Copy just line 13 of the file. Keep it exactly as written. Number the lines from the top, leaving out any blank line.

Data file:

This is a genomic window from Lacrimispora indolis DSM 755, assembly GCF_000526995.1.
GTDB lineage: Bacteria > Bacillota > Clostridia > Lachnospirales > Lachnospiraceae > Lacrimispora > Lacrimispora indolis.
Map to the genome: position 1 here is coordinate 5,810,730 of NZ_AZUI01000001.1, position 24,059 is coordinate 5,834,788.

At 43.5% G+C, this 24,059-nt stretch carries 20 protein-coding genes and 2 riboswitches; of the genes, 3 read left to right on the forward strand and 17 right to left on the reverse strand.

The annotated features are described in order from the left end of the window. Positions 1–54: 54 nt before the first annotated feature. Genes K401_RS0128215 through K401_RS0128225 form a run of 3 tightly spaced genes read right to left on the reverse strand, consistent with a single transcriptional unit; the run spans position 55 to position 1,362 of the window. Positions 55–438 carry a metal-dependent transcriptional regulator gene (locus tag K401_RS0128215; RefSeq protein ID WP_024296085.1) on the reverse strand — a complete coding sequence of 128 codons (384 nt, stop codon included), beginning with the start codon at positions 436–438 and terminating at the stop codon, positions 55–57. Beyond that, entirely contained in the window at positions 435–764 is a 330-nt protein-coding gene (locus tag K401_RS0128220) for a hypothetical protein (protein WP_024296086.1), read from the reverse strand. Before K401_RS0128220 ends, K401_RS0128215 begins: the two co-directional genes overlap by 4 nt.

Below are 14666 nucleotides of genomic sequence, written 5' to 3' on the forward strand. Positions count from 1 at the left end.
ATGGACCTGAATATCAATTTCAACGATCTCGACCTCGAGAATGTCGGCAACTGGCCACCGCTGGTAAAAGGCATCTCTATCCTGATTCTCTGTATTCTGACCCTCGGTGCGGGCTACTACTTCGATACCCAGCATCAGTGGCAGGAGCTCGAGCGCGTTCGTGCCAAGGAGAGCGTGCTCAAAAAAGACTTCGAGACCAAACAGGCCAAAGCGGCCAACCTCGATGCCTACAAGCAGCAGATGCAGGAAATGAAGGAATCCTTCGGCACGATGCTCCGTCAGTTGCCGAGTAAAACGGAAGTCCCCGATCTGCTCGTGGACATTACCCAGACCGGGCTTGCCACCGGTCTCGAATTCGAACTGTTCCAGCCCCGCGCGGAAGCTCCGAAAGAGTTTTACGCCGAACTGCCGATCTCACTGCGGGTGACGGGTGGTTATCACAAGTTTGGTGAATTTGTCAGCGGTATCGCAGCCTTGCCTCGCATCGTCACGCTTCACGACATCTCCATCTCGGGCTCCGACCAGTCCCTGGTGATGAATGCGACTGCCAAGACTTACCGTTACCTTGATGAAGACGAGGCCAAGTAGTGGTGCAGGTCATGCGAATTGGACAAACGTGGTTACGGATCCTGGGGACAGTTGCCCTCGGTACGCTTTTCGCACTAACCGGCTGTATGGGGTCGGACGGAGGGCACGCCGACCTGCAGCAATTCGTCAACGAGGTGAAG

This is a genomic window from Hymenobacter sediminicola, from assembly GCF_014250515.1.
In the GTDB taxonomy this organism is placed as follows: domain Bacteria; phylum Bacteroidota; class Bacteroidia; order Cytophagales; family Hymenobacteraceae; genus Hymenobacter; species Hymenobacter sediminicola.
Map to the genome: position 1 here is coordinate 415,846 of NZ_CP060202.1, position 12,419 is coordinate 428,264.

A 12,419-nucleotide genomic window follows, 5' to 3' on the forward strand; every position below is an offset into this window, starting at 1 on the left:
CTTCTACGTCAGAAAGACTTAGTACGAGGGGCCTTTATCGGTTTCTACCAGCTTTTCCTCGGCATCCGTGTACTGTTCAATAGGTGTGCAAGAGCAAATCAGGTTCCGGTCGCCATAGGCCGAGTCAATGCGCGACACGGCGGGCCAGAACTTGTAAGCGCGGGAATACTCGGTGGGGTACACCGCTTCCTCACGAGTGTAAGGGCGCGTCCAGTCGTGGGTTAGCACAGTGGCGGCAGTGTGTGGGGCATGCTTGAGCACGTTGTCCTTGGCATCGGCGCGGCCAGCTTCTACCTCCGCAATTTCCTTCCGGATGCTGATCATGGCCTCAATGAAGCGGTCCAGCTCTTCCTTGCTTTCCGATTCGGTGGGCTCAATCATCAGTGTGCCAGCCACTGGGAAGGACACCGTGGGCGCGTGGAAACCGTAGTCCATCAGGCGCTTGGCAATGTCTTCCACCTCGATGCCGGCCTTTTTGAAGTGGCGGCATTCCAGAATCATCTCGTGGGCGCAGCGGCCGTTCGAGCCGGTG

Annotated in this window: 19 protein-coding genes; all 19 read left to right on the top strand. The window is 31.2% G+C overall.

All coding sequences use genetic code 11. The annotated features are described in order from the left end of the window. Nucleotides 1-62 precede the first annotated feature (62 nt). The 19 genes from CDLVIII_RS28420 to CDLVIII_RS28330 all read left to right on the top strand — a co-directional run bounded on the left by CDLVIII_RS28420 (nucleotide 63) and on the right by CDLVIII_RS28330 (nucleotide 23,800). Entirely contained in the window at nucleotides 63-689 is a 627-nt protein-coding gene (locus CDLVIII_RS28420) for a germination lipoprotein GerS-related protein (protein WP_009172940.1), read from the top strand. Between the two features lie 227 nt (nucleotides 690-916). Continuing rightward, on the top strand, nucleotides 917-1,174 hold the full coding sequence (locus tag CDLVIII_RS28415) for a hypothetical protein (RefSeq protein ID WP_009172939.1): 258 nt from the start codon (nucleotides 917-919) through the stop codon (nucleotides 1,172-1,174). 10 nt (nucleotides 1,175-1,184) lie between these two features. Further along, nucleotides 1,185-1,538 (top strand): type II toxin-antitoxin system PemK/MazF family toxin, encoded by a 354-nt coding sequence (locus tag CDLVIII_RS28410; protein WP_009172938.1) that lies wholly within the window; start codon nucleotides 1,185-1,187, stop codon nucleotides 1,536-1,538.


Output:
Annotated in this window: 19 protein-coding genes; all 19 read left to right on the top strand. The window is 31.2% G+C overall.